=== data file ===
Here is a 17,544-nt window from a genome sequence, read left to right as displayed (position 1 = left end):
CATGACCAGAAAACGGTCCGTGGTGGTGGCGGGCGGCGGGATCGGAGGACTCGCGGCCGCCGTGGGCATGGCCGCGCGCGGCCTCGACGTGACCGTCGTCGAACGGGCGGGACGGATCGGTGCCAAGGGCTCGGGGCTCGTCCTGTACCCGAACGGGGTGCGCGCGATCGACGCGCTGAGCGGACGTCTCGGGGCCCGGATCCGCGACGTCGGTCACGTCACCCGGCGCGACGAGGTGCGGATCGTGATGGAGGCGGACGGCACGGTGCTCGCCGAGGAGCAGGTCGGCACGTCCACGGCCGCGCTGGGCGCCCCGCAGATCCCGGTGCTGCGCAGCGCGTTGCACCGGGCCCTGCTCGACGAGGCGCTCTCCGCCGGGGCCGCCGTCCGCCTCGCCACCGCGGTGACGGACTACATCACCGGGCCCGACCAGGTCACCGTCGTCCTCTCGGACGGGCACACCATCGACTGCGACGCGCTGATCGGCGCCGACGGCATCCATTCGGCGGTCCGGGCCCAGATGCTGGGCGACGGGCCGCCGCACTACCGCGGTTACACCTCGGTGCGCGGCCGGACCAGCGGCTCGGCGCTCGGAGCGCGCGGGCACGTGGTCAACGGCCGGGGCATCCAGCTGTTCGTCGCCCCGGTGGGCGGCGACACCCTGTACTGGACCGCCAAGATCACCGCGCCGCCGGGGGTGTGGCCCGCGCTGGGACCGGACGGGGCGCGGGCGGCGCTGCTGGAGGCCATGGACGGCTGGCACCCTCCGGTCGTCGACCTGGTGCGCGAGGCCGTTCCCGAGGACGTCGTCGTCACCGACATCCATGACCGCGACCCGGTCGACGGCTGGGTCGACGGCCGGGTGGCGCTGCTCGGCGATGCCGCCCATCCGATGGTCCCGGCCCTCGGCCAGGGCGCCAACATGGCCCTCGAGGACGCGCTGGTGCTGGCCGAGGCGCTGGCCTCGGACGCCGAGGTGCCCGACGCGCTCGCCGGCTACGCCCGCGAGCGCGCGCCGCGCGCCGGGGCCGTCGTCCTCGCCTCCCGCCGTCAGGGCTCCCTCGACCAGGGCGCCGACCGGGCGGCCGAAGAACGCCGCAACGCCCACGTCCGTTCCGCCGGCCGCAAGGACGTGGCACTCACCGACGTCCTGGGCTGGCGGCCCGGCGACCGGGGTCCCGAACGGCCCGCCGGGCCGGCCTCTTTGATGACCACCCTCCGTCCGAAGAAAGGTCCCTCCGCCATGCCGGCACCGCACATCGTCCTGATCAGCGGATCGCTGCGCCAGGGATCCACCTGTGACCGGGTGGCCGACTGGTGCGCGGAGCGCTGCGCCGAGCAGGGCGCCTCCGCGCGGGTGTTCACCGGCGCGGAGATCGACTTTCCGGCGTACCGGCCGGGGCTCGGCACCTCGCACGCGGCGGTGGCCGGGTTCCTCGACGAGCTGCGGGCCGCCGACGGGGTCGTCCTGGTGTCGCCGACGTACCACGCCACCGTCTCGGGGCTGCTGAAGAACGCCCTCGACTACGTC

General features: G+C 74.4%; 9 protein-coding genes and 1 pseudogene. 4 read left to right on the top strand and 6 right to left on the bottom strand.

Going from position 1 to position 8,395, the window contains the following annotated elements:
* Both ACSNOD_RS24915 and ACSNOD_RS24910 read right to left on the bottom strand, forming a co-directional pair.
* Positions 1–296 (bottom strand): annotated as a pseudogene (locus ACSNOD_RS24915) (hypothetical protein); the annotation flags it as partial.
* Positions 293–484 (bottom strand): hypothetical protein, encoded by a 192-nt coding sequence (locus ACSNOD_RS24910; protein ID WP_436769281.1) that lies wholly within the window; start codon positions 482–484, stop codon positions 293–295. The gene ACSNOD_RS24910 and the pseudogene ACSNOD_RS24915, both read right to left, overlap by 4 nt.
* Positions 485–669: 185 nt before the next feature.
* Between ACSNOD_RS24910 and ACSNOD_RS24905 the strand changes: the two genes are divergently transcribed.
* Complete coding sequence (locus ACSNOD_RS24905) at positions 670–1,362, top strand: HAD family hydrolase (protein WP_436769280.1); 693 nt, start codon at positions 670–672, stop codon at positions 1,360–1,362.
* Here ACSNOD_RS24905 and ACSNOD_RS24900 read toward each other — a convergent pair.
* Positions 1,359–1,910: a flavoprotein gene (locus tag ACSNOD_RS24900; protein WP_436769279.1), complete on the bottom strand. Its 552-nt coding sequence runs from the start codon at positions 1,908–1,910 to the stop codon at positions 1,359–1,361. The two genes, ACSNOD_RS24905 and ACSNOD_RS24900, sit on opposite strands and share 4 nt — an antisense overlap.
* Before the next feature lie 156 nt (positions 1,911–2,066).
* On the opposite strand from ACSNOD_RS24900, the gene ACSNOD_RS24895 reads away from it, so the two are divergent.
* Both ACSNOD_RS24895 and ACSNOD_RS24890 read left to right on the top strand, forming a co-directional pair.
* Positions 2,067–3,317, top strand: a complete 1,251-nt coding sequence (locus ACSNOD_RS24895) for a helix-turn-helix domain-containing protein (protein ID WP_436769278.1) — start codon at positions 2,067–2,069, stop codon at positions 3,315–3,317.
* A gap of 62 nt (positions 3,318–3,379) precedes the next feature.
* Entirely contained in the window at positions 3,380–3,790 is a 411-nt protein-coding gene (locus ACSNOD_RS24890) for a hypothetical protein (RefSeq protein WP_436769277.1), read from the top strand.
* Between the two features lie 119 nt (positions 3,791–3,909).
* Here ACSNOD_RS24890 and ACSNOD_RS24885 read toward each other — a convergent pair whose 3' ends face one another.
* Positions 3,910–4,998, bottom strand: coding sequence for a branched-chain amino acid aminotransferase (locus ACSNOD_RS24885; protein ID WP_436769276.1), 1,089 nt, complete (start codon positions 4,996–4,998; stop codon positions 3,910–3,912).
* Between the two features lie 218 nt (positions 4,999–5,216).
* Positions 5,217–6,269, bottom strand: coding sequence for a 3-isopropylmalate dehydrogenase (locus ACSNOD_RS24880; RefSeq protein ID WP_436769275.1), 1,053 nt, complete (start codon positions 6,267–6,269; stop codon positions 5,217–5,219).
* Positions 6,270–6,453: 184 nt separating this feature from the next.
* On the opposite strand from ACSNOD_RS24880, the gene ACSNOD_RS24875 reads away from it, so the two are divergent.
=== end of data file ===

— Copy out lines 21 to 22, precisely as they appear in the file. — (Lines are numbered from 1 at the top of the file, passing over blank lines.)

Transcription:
* Positions 3,910–4,998, bottom strand: coding sequence for a branched-chain amino acid aminotransferase (locus ACSNOD_RS24885; protein ID WP_436769276.1), 1,089 nt, complete (start codon positions 4,996–4,998; stop codon positions 3,910–3,912).
* Between the two features lie 218 nt (positions 4,999–5,216).